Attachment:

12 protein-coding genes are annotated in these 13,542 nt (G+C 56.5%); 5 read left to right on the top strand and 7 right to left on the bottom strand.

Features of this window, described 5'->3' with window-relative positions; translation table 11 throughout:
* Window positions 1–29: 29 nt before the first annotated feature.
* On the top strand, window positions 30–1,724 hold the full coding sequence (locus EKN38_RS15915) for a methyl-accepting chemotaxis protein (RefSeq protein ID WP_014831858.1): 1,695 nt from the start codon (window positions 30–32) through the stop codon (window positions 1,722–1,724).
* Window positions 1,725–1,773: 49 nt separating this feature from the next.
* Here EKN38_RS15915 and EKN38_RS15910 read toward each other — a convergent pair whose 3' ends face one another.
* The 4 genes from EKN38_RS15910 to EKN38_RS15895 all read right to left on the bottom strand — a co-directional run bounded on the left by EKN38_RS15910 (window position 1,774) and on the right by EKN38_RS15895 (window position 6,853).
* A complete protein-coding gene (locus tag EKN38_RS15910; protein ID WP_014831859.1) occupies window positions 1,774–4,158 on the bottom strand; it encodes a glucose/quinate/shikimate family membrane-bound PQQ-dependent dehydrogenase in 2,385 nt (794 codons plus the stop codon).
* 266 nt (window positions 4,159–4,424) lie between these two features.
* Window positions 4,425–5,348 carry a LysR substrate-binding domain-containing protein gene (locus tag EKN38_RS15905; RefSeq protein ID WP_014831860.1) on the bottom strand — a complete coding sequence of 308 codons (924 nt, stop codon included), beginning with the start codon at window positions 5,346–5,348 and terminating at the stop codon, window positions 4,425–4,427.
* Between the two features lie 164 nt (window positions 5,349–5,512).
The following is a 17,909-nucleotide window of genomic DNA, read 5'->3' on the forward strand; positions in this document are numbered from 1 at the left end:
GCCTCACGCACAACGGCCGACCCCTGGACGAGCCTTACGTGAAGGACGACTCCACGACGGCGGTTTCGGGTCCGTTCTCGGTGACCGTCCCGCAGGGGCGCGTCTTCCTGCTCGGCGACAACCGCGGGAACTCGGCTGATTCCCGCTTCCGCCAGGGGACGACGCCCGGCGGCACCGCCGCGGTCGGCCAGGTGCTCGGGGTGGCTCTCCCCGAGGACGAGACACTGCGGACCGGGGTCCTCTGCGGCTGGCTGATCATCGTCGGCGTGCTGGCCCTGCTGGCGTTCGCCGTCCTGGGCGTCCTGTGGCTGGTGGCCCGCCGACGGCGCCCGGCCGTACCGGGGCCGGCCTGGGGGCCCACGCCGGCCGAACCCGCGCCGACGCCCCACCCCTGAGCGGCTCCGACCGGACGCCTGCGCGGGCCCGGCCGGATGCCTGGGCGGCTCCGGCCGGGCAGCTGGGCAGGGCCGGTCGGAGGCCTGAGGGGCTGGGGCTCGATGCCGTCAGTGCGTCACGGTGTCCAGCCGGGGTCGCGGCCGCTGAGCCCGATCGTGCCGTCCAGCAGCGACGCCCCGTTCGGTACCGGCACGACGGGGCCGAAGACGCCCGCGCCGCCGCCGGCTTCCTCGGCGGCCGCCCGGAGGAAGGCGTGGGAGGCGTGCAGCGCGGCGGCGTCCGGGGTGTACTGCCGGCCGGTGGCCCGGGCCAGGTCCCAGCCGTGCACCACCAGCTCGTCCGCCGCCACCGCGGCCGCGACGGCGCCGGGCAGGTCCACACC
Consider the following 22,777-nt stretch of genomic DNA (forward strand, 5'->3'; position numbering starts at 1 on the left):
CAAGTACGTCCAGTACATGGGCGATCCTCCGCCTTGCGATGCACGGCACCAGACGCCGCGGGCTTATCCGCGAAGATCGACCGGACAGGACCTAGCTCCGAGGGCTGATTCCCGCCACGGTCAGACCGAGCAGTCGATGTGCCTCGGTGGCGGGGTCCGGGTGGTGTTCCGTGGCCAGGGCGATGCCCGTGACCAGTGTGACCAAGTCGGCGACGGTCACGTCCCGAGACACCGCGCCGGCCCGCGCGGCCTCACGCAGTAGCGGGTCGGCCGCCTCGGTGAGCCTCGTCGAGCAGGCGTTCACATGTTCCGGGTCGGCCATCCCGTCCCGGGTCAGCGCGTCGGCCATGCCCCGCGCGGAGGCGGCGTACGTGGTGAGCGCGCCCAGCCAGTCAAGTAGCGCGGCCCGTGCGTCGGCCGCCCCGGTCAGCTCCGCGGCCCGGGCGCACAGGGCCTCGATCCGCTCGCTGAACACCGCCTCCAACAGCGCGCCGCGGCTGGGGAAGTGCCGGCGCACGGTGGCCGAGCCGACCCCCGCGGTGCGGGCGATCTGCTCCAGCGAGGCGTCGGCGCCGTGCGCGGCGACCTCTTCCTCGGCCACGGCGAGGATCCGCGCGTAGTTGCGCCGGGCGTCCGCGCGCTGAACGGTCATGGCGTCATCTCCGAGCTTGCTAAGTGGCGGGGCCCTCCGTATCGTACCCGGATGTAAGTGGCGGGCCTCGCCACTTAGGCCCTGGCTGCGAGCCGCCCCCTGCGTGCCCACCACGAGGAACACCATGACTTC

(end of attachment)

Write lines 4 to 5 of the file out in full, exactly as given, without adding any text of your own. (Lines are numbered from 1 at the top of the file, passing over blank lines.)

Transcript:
* On the top strand, window positions 30–1,724 hold the full coding sequence (locus EKN38_RS15915) for a methyl-accepting chemotaxis protein (RefSeq protein ID WP_014831858.1): 1,695 nt from the start codon (window positions 30–32) through the stop codon (window positions 1,722–1,724).
* Window positions 1,725–1,773: 49 nt separating this feature from the next.